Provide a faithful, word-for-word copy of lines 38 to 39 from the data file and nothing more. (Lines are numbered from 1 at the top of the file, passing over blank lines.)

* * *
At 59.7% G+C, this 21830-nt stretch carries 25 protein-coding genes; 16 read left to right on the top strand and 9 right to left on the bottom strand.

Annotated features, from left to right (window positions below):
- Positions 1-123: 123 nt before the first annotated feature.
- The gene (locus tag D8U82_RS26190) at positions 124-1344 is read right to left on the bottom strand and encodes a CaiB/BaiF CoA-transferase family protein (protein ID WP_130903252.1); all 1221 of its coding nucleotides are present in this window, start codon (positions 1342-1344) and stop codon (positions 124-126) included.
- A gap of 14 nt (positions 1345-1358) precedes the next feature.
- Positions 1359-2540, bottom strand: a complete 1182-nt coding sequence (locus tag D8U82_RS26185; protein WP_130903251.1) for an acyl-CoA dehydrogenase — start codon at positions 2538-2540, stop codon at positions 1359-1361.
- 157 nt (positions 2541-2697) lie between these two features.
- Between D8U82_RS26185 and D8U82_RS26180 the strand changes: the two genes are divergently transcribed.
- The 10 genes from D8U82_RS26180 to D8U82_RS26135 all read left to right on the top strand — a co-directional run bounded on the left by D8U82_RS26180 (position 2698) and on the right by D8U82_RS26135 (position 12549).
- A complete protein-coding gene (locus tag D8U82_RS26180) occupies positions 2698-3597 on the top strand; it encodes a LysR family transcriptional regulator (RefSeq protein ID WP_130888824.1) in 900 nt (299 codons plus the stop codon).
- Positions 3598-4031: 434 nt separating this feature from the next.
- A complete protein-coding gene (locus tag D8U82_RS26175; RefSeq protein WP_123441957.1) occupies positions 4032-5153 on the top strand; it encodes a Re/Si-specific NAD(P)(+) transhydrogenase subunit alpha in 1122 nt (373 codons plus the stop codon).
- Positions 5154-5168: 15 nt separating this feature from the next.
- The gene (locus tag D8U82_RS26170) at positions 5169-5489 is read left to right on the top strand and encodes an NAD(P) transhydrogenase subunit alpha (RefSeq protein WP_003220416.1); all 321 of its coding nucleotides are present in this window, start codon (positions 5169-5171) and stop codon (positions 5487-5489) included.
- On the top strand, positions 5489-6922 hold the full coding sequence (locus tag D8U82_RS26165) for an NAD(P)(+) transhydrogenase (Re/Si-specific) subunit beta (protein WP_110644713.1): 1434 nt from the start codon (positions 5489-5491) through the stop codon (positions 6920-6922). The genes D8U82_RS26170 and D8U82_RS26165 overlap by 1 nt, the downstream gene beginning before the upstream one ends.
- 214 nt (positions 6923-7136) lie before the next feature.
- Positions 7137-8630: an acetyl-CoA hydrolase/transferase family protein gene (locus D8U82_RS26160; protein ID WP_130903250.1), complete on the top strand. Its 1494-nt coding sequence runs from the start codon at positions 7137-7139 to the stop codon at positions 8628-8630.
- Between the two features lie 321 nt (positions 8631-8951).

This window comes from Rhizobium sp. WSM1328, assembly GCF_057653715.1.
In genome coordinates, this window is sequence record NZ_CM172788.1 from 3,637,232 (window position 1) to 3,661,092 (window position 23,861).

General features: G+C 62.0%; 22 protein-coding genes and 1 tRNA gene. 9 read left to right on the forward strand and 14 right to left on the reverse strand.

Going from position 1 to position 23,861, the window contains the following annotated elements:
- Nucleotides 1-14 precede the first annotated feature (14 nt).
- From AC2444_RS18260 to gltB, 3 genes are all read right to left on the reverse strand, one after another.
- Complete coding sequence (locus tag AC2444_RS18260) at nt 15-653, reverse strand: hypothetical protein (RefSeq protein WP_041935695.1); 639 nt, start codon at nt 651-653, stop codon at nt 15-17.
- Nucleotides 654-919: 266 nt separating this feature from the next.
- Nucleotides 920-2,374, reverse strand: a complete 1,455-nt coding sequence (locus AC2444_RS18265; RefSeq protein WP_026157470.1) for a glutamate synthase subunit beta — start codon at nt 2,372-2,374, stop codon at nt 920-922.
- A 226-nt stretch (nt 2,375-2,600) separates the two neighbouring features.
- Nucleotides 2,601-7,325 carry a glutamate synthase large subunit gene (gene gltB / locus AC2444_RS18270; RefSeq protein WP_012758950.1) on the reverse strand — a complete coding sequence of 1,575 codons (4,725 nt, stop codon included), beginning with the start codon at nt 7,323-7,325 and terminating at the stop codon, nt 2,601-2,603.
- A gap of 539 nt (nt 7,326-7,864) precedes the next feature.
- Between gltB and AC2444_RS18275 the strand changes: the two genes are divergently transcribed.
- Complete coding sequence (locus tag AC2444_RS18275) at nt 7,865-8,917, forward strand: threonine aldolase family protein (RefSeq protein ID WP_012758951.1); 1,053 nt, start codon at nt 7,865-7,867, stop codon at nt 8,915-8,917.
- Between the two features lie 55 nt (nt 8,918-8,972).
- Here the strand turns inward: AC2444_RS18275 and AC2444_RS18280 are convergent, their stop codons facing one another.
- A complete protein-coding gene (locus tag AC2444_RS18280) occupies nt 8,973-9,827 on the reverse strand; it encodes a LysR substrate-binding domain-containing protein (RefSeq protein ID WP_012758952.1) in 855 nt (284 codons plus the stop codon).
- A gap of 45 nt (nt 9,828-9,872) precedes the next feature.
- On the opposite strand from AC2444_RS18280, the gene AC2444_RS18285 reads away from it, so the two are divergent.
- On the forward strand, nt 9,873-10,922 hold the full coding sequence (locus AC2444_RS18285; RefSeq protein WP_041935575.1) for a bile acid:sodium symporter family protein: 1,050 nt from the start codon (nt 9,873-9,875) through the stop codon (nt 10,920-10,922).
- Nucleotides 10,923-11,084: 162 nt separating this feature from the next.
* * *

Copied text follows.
- On the forward strand, nt 9,873-10,922 hold the full coding sequence (locus AC2444_RS18285; RefSeq protein WP_041935575.1) for a bile acid:sodium symporter family protein: 1,050 nt from the start codon (nt 9,873-9,875) through the stop codon (nt 10,920-10,922).
- Nucleotides 10,923-11,084: 162 nt separating this feature from the next.